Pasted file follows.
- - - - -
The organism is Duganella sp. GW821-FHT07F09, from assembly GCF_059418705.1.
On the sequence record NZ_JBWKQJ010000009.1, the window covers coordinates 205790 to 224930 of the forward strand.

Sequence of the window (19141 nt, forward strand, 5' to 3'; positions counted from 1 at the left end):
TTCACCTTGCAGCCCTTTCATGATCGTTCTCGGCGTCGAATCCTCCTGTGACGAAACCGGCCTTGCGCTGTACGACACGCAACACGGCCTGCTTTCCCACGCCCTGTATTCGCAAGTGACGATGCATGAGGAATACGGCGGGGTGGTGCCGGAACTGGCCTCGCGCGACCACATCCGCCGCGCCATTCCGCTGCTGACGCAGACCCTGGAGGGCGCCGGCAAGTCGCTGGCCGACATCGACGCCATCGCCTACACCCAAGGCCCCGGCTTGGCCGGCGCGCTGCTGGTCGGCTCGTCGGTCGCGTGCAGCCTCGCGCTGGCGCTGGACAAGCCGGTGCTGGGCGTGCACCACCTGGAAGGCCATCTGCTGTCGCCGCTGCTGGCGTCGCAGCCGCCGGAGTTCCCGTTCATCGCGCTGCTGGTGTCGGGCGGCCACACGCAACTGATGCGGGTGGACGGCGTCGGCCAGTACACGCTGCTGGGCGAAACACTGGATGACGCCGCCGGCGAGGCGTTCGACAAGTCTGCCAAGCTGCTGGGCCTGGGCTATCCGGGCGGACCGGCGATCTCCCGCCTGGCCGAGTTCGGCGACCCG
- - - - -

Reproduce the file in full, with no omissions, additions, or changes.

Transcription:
The organism is Duganella sp. GW821-FHT07F09, from assembly GCF_059418705.1.
On the sequence record NZ_JBWKQJ010000009.1, the window covers coordinates 205790 to 224930 of the forward strand.

Sequence of the window (19141 nt, forward strand, 5' to 3'; positions counted from 1 at the left end):
TTCACCTTGCAGCCCTTTCATGATCGTTCTCGGCGTCGAATCCTCCTGTGACGAAACCGGCCTTGCGCTGTACGACACGCAACACGGCCTGCTTTCCCACGCCCTGTATTCGCAAGTGACGATGCATGAGGAATACGGCGGGGTGGTGCCGGAACTGGCCTCGCGCGACCACATCCGCCGCGCCATTCCGCTGCTGACGCAGACCCTGGAGGGCGCCGGCAAGTCGCTGGCCGACATCGACGCCATCGCCTACACCCAAGGCCCCGGCTTGGCCGGCGCGCTGCTGGTCGGCTCGTCGGTCGCGTGCAGCCTCGCGCTGGCGCTGGACAAGCCGGTGCTGGGCGTGCACCACCTGGAAGGCCATCTGCTGTCGCCGCTGCTGGCGTCGCAGCCGCCGGAGTTCCCGTTCATCGCGCTGCTGGTGTCGGGCGGCCACACGCAACTGATGCGGGTGGACGGCGTCGGCCAGTACACGCTGCTGGGCGAAACACTGGATGACGCCGCCGGCGAGGCGTTCGACAAGTCTGCCAAGCTGCTGGGCCTGGGCTATCCGGGCGGACCGGCGATCTCCCGCCTGGCCGAGTTCGGCGACCCG